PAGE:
- name: "job_manager" permissions: - "job:create" - "job:read" - "job:update" - "job:delete" - name: "operator" permissions: - "garden:read" - "request:create" - "request:read" - "system:read" - name: "read_only" permissions: - "job:read" - "garden:read" - "queue:read" - "request:read" - "system:read"
Beer Garden supports some basic authentication and authorization features that allow you to create users and roles for the purposes of access control. This document will walk through how authentication and authorization work, as well as the various configuration options.
These features are still in their infancy. As such, user fiendly methods of configuring the various options do not yet exist in many cases.
Each API endpoint in Beer Garden is protected by a specific permission. A user attempting to access or modify data through an endpoint will first have to pass an access check, verifying that they have the required permission for the data that they are operating on. Details regarding the various permissions and how to assign them will be provided further on, but this is the basic principal on which the access control for Beer Garden operates. The Beer Garden UI works by making appropriate API calls behind the scenes. So too does the brewtils Plugin and EasyClient code. This means that access control for all aspects of Beer Garden is done through this permission checking that happens in the API.
Permissions are currently defined around typical CRUD operations for various entities. That is, for a given entity there is a "create", "read", "update", and "delete" permission. The current entities that exist are:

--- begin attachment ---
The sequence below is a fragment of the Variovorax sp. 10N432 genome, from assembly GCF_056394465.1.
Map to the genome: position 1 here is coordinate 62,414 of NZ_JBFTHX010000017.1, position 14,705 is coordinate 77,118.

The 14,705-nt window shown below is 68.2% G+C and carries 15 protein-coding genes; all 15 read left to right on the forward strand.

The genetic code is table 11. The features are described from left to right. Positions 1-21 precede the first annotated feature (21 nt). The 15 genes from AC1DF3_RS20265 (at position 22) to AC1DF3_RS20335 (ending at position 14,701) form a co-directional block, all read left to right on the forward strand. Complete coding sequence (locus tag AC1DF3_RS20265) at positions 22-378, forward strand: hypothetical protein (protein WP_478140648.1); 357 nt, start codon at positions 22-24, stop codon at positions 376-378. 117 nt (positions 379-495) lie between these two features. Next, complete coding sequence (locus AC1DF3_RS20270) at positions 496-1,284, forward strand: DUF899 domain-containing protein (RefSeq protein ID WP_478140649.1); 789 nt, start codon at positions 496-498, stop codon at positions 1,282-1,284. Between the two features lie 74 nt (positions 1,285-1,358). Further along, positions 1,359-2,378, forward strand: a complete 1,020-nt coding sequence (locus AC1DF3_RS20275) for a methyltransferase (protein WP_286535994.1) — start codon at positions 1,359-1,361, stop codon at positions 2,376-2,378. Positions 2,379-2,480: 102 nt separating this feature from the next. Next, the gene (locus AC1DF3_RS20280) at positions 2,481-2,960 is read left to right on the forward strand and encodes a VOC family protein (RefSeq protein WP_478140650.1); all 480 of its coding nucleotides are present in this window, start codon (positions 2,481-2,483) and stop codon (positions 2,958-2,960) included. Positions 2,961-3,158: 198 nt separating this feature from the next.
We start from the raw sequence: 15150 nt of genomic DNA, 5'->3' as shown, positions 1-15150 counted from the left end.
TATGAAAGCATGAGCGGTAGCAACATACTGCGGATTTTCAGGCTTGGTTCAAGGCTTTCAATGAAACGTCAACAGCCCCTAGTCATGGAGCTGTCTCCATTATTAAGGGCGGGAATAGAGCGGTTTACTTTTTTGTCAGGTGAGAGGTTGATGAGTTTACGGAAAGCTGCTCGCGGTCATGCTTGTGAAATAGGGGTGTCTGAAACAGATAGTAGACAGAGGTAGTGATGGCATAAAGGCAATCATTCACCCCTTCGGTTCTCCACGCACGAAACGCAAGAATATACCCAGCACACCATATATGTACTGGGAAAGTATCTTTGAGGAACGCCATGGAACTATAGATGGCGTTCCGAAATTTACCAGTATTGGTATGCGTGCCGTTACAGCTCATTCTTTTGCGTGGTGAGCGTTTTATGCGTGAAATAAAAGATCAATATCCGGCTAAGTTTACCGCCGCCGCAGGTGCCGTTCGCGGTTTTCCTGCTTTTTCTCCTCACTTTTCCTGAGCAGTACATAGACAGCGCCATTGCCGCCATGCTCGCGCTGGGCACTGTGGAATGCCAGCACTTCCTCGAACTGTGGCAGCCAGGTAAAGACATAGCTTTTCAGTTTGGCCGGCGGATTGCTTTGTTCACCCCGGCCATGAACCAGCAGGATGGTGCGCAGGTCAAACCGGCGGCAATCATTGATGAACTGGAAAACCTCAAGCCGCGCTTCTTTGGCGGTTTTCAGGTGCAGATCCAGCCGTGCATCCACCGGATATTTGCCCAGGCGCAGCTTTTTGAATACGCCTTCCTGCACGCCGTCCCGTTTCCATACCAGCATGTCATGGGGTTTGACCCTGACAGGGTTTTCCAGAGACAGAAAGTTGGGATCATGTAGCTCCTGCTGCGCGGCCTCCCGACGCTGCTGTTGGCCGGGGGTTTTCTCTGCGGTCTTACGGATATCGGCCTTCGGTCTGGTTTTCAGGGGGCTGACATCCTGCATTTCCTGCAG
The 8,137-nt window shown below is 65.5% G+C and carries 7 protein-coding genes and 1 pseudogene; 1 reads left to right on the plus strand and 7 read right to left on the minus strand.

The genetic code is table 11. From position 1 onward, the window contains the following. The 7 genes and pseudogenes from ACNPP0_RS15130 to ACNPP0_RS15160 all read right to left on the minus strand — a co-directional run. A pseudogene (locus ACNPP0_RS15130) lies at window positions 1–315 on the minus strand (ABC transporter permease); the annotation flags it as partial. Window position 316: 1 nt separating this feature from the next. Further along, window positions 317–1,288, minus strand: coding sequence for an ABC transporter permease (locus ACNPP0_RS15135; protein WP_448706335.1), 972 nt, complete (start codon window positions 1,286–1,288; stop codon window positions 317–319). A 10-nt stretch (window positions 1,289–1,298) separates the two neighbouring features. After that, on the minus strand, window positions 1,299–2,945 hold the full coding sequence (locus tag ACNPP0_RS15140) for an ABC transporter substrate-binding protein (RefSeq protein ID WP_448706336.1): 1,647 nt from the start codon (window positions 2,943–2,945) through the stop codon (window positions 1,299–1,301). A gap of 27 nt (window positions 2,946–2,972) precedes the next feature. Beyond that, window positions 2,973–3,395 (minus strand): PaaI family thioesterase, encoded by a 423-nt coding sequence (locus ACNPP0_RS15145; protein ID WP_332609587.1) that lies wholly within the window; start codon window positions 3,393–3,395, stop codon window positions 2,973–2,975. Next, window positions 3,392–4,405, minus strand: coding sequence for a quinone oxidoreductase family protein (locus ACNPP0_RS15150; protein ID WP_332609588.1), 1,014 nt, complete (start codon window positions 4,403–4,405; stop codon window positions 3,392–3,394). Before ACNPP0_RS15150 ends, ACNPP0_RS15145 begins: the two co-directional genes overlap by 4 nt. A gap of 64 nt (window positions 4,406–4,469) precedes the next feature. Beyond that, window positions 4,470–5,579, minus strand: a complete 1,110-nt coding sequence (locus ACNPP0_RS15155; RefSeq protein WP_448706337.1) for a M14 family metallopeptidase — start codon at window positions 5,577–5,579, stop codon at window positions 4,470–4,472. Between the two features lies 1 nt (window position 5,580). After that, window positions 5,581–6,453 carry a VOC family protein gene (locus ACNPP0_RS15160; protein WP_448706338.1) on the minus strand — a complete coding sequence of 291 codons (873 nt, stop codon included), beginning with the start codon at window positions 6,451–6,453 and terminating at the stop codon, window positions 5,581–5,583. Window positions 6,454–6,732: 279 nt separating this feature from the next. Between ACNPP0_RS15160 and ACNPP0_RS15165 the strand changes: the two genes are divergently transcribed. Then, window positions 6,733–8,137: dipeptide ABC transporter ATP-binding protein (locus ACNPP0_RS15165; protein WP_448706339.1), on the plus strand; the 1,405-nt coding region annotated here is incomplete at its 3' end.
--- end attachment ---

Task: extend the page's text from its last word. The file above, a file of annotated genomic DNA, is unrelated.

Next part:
Permissions are defined as strings of the format "<entity>:<operation>". For
There are also a limited number of special permissions that do not map to a typical entity or operation. These currently include:
event:forward- This permission is required for garden-to-garden communications. If your authorization is enabled on your remote gardens, this permission must be assigned to the user account that your local garden uses to communicate with those remote gardens.
Regular users should not have the
When authorization is enabled on your garden, users need a way to authenticate in order to access the garden using their account. From a user’s perspective, this is done via the following:
When authorization is enabled, a "login" button will appear toward the top right of the page. Clicking this brings up a login box for the user to enter their credentials and sign in.
For direct API access, a user would first send their credentials in a POST to
/api/v1/token. This results in an access and refresh token being provided back
in the response. The access token would then be provided by the user in
subsequent API calls via the
Authorization: Bearer header.
This token retrieval and usage is handled for the user by the Web UI and EasyClient, but both use this API login and access token workflow behind the scenes.
Authorization and authentication settings are housed under a top level
section of the main application configuration yaml file. Some general information
about the settings is below, but for the full list of configuration options check
out the configuration guide.
This section allows you to configure the ways that users are able to authenticate to the garden. The available handlers are: